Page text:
# Bit Error Probability for 8PSK

I'm trying to understand how to derive the BEP for 8PSK by geometrically looking at the decision regions.

Say I have this 8PSK signal set and the corresponding decision boundaries.

I assume that '000' is sent, and I want to calculate the BEP. So I have

$$P_b(e) = \frac{1}{3}(1 \times R_1 + 1 \times R_2 + 2 \times R_3 + 1 \times R_4 + 2 \times R_5 + 2 \times R_6 + 3 \times R_7)$$

Since $R_1 = R_4$, $R_3 = R_5$ and $R_2 = R_7$ by symmetry, the above can be simplified to

$$P_b(e) = \frac{2}{3}(R_1 + 2R_2 + 2R_3 + R_6)$$

Then we have

$$R_1 + R_2 + R_3 + R_6 = P\Big(n > d_1\sin\frac{\pi}{8}\Big)\tag{1}$$

and

$$R_2 + R_3 = P\Big(n_0 > d_1\sin\frac{3\pi}{8}\Big) \times P\Big(n_1 < d_1\sin\frac{\pi}{8}\Big)\tag{2}$$

I'm having a hard time visualizing and understanding how $(1)$ and $(2)$ are obtained.

I understand that $n$ is the noise vector, and $n_0$ and $n_1$ are the horizontal and vertical components of the noise vector, and we are trying to find out how far $n$ or $n_0$ and $n_1$ will go to "push" the signal into the wrong decision region.

I've seen the following from this website, and it seems to explain $(1)$, that is, the noise vector $n$ "pushes" the signal past the decision line (dl) into the wrong decision regions $R_1 + R_2 + R_3 + R_6$.

But what about $(2)$? I don't know why we have $\sin\frac{3\pi}{8}$ and $\sin\frac\pi8$.

Also, is the noise vector always perpendicular to the decision boundaries?

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For estimated probability, we use the Union Bound. This states that the symbol probability of error = $P_{se|1} = \sum P_{se}($between point 1 and each other individual point$)$. Out total symbol probability of error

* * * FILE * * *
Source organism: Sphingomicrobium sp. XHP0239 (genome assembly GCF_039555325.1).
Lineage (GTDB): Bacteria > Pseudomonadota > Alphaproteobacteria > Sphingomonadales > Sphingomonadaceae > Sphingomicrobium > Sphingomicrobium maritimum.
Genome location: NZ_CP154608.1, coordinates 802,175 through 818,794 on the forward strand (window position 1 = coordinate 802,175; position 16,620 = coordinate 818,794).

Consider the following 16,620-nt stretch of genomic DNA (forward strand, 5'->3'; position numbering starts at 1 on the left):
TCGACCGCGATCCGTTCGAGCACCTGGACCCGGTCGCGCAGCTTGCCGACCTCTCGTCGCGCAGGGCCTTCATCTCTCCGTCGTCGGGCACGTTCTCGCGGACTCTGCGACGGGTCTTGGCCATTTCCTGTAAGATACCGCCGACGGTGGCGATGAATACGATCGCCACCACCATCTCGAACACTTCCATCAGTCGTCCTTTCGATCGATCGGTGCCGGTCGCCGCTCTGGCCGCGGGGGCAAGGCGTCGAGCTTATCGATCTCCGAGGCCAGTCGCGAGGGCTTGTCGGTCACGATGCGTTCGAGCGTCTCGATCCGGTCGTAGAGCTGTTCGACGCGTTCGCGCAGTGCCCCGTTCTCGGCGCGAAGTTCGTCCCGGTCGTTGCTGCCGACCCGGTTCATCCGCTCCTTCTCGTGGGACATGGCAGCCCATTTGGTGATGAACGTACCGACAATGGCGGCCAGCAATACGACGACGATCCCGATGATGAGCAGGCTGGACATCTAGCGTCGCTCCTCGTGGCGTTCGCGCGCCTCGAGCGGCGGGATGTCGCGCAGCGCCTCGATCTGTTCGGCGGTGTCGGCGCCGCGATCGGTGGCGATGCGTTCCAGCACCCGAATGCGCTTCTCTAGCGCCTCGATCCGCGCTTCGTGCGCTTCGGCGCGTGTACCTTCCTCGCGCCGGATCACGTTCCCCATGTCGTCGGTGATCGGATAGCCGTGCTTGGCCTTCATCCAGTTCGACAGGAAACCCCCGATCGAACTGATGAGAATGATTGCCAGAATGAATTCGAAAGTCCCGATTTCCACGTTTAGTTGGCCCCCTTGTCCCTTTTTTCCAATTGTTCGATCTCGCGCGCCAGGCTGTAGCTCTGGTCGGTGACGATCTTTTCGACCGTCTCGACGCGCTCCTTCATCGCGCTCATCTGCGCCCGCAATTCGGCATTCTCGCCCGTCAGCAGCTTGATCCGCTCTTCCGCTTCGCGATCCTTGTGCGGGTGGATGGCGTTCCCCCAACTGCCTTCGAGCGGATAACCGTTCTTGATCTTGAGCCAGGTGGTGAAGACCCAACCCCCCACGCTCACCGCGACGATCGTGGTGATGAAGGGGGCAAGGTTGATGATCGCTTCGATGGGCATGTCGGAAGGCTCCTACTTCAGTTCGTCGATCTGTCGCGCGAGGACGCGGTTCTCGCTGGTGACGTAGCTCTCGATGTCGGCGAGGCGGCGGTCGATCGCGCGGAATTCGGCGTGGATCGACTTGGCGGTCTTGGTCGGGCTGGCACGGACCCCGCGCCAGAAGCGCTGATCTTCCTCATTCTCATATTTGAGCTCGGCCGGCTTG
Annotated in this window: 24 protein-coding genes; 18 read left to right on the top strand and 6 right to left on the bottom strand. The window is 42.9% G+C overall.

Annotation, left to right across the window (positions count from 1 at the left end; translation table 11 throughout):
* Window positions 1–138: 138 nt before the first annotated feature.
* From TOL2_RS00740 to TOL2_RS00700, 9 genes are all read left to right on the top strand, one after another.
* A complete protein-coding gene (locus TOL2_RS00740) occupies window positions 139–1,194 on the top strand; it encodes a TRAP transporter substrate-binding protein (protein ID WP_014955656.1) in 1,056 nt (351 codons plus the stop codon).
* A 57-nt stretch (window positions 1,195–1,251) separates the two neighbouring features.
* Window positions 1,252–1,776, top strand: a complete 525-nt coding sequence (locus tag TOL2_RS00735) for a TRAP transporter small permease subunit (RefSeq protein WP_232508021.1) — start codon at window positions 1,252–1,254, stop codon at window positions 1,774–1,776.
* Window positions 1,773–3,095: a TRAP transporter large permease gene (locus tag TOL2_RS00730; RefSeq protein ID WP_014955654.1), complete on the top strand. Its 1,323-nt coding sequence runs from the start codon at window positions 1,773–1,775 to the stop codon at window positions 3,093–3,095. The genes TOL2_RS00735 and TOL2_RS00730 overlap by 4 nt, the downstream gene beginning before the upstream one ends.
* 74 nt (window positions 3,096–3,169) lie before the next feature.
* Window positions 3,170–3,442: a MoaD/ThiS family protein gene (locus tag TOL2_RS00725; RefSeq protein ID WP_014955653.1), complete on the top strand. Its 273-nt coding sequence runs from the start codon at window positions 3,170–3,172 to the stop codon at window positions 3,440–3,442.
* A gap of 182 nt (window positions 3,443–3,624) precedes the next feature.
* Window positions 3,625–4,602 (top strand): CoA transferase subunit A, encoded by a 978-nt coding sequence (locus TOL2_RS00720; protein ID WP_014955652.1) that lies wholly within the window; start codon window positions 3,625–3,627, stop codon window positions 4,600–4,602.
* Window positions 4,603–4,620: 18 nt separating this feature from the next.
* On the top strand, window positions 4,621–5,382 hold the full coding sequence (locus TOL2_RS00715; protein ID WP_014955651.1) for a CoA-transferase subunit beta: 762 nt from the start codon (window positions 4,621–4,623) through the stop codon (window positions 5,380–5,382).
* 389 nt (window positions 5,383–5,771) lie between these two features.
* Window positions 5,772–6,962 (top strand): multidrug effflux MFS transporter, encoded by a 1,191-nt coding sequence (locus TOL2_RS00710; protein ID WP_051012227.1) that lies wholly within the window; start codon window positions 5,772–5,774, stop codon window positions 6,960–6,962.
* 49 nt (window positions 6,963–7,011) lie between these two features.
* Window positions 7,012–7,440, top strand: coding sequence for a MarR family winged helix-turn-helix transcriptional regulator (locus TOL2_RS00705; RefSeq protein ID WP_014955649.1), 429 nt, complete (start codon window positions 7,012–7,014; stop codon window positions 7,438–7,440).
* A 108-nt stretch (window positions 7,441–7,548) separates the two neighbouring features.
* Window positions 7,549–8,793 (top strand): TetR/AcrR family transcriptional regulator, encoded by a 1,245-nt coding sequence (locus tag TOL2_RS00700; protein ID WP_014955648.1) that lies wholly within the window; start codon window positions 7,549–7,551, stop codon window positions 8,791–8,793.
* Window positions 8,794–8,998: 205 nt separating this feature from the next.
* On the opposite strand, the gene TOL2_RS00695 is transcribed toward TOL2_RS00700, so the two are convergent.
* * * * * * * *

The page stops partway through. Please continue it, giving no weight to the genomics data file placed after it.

$P_{se} = $$\frac{\sum_{i=1}^M P_{es|i} }{M} where M is the number of points on our signal space (M= 8 in this case) This means we're take a single point, and then with each other individual point we're going to create a new decision boundaries exactly half way between to the two and find the probability of error for just those two points. We do that for all the points, add them up, and now we have an estimated probability of error for the symbol. So let's say our noise is Gaussian, the variance of our noise \sigma^2 = \frac{N_0}{2}. Let's say D is the distance between two points. The probability of error between those two points = Q(\frac{D}{2\sigma}) = Q(\frac{\sqrt2 \cdot D}{\sqrt N_0}) So, let's look at point 000 in your examples. We can use cosine theory to find the distance between two points. D^2 = D_1^2 + D_2^2 -2\cdot D_1 \cdot D_2 \cdot cos(\theta) where \theta is the angle between two points. Note D_1 and D_2 are the distances from the origin of our points, and in this case D_1 = D_2 because all points are the same distance from the origin. P_{se} = Q(\frac{d_1\cdot \sqrt {2+\sqrt2}}{2 \sigma}) + Q(\frac{d_1\cdot \sqrt {2+\sqrt2}}{2 \sigma}) +Q(\frac{\sqrt2\cdot d_1}{2 \sigma}) + Q(\frac{\sqrt2\cdot d_1}{2 \sigma}) +... P_{se} = 2\cdot Q(\frac{d_1\cdot \sqrt {2+\sqrt2}}{2 \sigma}) + 2 \cdot Q(\frac{\sqrt2\cdot d_1}{2 \sigma}) +... We could go on, but since the Q function falls off so quickly, we really only care about the point(s) closes to what we're comparing too. All the other terms are insignificant cared to that. So we end up with P_se = 2\cdot Q(\frac{d_1\cdot \sqrt {2+\sqrt2}}{2 \sigma}). That's the symbol probability of error if we look at the point 000. We can calculate this for the other points, but it's just going to be the exact same due to symmetry. Since the Probability of error is the same for each symbol, we know the probability of error for all symbols is what we found above. This is for symbol probability of error. To get to bit probability of error we have to look at our bit mapping. Since each point will only have two points that are closest to it, we can implement Gray coding. That means we can divide our symbol probability by log_2(M) where M = the number of different points we have on our signal space, which is 8 in this case. Therefore our P_{be} is P_{be} = \frac{P_{es}}{log_2(8)} = \frac{2\cdot Q(\frac{d_1\cdot sqrt(2+sqrt(2))}{(2 \sigma)})}{3} • Don't forget to mark the answer as accepted if it answered everything you wanted. If it didn't answer everything you wanted, let me know and i'll try to make it more complete. Thanks! – gerrgheiser Mar 6 '16 at 14:36 • The symbol error probability calculation is incorrect (though the end result is nearly right because of the rapid decrease of Q(x)). The probability of a symbol error is the probability of that the received signal ((I,Q) output) is outside the octant. For example, as shown on pp.153-154 of this ancient lecture note of mine,$$Q\left(\sin\frac{\pi}{8}\sqrt{\frac{6E_b}{N_0}}\right)<P_{s}<2Q\left(\sin \frac{\pi}{8}\sqrt{\frac{6E_b}{N_0}}\right)$$The exact expression for$P_b\$ is also known. – Dilip Sarwate Mar 6 '16 at 15:19